Of piety following on the heels of hunger!

Recently at the Chennai Lit Fest, I attended a discussion by three foodies and food writers – all professional chefs. The theme of the discussion was food memories. The audience appeared to be expecting memories of cooked food or home food but other than Aditya Bal who grew up in Kashmir and for him too to an extent, these memories seemed to consist primarily of food you bought – like 5-star chocolates (top rated), Kiss Me candies, kidney shaped confectionery (acid drops), Parry toffees in green and gold wrappers, long wads of “stickjaws” – extremely sticky peanut brittle (chikki) which shut you up more effectively than any mom ever could, pink “Phantom” cigarette shaped candies – which made you feel far cooler than the Marlboro man ever did as you nonchalently pretended to puff away!

Perhaps the fact that these foods had to be bought, which means actual money had to be obtained (a very rare commodity in our growing up years, i assure you!) and therefore they represented everybody’s Shangri-La is the reason those memories are treasured! How could an everyday sambar, no matter how delicious, hope to compete with a packet of Chiclets or the tangy, to-die-for fatafats?!

Got to thinking about home cooked foods which have the same effect and still my mind turns to the outdoors – the temple prasadams of which we sampled plenty. Much running around and playing every evening in the maidans meant that hunger pangs struck very early – too early for dinner to be ready. With no money or cupboards stacked with Maggi or Lay’s, necessity invented – piety!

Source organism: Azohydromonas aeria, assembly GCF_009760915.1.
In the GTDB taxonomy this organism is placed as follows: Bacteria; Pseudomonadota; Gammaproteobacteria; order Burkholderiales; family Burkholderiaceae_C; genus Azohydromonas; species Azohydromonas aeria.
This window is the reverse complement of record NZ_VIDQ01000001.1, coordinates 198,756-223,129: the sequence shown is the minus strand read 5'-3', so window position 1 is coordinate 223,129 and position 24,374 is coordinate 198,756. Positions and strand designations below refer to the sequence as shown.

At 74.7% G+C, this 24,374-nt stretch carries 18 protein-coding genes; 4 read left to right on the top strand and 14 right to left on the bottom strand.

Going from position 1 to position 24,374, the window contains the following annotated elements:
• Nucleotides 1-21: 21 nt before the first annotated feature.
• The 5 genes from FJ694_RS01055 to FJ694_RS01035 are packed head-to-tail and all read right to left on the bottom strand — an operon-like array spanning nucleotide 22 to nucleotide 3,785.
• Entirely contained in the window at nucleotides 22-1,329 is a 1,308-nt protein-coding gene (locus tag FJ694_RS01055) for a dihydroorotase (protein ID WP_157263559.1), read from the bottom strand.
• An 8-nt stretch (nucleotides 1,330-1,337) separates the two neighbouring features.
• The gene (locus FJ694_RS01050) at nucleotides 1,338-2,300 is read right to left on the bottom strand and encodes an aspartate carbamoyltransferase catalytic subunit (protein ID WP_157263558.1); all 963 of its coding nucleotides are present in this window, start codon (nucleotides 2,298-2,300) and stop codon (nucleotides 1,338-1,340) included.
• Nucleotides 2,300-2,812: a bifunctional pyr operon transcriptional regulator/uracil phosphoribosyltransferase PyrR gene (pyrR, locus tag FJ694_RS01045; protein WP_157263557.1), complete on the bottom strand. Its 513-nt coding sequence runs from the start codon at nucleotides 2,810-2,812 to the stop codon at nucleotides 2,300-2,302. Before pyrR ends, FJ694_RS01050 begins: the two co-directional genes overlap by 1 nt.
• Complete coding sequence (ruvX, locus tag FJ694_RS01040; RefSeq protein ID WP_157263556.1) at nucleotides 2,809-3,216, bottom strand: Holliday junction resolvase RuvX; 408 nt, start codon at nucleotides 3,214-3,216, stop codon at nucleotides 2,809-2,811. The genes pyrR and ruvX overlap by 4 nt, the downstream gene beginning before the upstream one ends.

Every evening, the Hanuman temple near our house saw an outburst of prayers from little ones – who came hoping the evening’s prasadam (food offering) to the deity would be pieces of coconut occasionally laced with pieces of jaggery. Being there, of course, we had to salve our consciences by praying and applying the fiery orange kumkum paste that is standard in Hanuman temples – the equation was simple – you went to the temple, got fed, of course you had to offer up prayers in thanks – no one could say we didn’t keep our part opf the bargain scrupulously!

Finally coming back to home moorings, one of the dishes that I have been trying to replicate for years – was a roasted wheat powder with sugar – which my mom used to make occasionally and which I absolutely loved. Couldn’t remember and didn’t know how to make till I got offered that as a prasadam at a temple one day… and there I was… all of seven years old again – inhaling the smell of roasting wheat against the background of my mom’s crisply starched cotton sari! 


  • Whole wheat flour – 1/2 cup
  • Grated jaggery or sugar or brown sugar – 2 tbsp – you can add more if you like it sweeter
  • Ghee – 1 tsp
  • Cardamom powder – 1 large pinch – optional
  • Cashewnuts/almonds/raisins  – 2 tbsp – optional

Heat the ghee in a large, flat saucepan and add the nuts and raisins if using. Stir fry on a low flame till golden. Add the wheat flour and continue to stir on a low flame till golden brown and smelling wonderful! If you are NOT using nuts and raisins, add the wheat flour straightaway to the ghee and roast. 

Take off the fire, add the cardamom powder (if using, the aroma of roasted wheat flour is lovely and you do not really need another aromatic) and sugar and mix well.

Serve hot – super snack for kids just come home from school. Though once in a while, it may not be a bad idea to NOT feed them – they might begin to develop a sense of piety – hard on the heels of hunger!

 (Pic courtesy: Internet)